Here’s the scenario: you’ve recently decided to move out of the town you’ve called your home in search of greener pastures. You hop on to your favourite classified ads site in search of what would potentially be your dream home, and as you scroll through you find a listing for a “house relocation” for the low, low price of “free”.
Now, most people are probably aware of deals that are too good to be true, and would probably ignore listings like these as soon as they saw them. And, for the most part, they are technically right – the house itself may be “free”, but there are many asterisks attached. What are houses for relocation? Are they the scams we might think they are, or could they be the bargain of the century for the budding homeowner? Learn all that and more below.
What are houses for relocation?
Also often found under the name ‘houses for removal’, houses for relocation are houses that are not attached to a plot of land, and therefore must be moved to a new, empty lot. As they are complete houses, they typically come installed with completed electrical and wiring systems that can be connected to the local power grid and water district once the house has been successfully moved.
But if houses for relocation are, in fact, complete houses, why are they being sold outside of their lots? As it turns out, there are many reasons for doing this.
The first is that having a house removed or relocated can be cheaper in many cases than having the house demolished completely. Many homeowners often go by this method to minimise the expenses of clearing the lotto, say, have a new house built on that land. Many of these houses relocations are cheaper as they are usually in a state of disrepair and will require some restoration work done before they can be completely liveable. Some houses may also have historical or cultural significance attached to them, and are therefore relocated rather than destroyed to preserve them. Other houses are moved to a new location out of necessity – for example, the house may be originally built on an area prone to flooding or earthquakes, and the homeowner would want the house preserved before moving.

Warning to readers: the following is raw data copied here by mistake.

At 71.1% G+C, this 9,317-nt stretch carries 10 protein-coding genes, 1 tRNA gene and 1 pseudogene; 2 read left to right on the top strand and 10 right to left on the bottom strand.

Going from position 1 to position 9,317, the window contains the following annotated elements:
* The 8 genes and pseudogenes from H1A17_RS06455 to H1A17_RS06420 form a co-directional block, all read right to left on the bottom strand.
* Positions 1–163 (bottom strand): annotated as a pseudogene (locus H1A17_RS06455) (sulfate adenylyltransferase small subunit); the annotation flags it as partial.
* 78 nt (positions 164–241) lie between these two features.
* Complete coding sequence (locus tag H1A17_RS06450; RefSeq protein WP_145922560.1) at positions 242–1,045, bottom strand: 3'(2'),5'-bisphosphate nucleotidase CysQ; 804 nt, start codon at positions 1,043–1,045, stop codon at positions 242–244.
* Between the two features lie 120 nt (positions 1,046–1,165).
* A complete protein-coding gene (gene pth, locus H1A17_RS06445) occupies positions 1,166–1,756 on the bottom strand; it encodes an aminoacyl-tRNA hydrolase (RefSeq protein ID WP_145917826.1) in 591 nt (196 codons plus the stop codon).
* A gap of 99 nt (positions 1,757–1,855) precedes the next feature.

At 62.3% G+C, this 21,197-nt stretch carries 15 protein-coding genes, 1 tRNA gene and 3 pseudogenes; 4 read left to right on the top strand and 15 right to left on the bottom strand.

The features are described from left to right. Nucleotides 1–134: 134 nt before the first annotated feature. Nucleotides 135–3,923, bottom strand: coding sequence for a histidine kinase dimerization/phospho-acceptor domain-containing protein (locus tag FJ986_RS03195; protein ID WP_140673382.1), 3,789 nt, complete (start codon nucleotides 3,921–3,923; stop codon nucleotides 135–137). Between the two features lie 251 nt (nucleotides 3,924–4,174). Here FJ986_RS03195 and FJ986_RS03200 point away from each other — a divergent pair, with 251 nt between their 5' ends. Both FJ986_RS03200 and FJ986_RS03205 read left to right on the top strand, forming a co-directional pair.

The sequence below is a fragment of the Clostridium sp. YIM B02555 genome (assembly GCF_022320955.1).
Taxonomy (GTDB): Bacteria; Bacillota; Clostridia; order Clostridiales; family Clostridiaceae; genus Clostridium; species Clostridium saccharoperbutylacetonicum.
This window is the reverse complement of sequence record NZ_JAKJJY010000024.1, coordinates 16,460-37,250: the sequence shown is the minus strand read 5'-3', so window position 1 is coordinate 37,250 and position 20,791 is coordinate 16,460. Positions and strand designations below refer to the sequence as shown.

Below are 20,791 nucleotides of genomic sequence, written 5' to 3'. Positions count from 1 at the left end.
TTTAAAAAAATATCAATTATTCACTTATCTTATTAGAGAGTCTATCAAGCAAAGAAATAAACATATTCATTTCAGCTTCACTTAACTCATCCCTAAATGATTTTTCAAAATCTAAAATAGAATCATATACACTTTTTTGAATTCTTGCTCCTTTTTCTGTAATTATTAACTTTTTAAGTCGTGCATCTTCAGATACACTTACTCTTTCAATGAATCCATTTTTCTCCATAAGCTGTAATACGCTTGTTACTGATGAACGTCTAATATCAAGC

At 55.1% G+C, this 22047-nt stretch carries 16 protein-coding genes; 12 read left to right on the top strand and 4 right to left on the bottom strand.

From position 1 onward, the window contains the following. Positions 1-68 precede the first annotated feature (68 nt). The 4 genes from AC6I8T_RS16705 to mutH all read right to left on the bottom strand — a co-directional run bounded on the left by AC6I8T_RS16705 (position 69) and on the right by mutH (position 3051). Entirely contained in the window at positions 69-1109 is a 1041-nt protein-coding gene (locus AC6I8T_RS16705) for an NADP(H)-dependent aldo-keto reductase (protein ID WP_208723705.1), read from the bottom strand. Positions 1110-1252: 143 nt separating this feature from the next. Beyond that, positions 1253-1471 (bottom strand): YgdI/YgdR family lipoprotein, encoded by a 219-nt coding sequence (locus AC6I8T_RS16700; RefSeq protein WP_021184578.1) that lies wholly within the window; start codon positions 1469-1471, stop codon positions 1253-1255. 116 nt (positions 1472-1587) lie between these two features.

Other units sold as houses for relocation are actually built and designed to be moved to a new location. These houses, typically built from pre-fabricated materials to help make house relocation more convenient, are often marked “Relocatable” or “Transportable” and are similar to trailers in this respect. However, transportable homes differ from trailers in that they are larger and heavier and therefore require a similar house relocation process as removed homes.
How do you move a house?
Houses are typically moved one of two ways. The first method is to dismantle the house into more manageable sections – roofs, rooms, walls, floors – to be moved to its new location where it will be reassembled and connected to local utilities. This is usually the best option for pre-fabricated or transportable homes as the smaller volume of the house significantly lowers the cost of moving the house to its final location.
The other method does not require dismantling the house but instead hauls the entirety of the house to its destination. This is often done on traditionally built houses that are inconvenient or otherwise very difficult to dismantle and transport as separate parts. In such cases, the houses are first disconnected from local utilities. Support beams are then installed into the foundation to maintain the house’s structural integrity, after which the house is lifted onto a truck with powerful hydraulic jacks.
The house’s journey to its new location is often very slow and requires a lot of preparation aside from loading the house onto the truck itself. House moving contractors will coordinate with local officials to minimise disruptions throughout the journey by closing roads and re-routing traffic as needed. These contractors will also have a lot of people on the ground as the truck slowly moves along to help guide the truck down its route and to maintain a clear path throughout the journey.
Should I buy a house for relocation?
Much like buying a house in general, there are a lot of things you will want to consider before making the big move. As we’ve previously mentioned, there are a lot of asterisks tacked onto the really low sticker prices of some of these houses. The first of these is the condition of the house, which may need you to set aside some money towards repairs and upgrades. Another potential cost is that of actually moving the house – which can add up quite quickly depending on the size of the house and the distance the house has to be transported.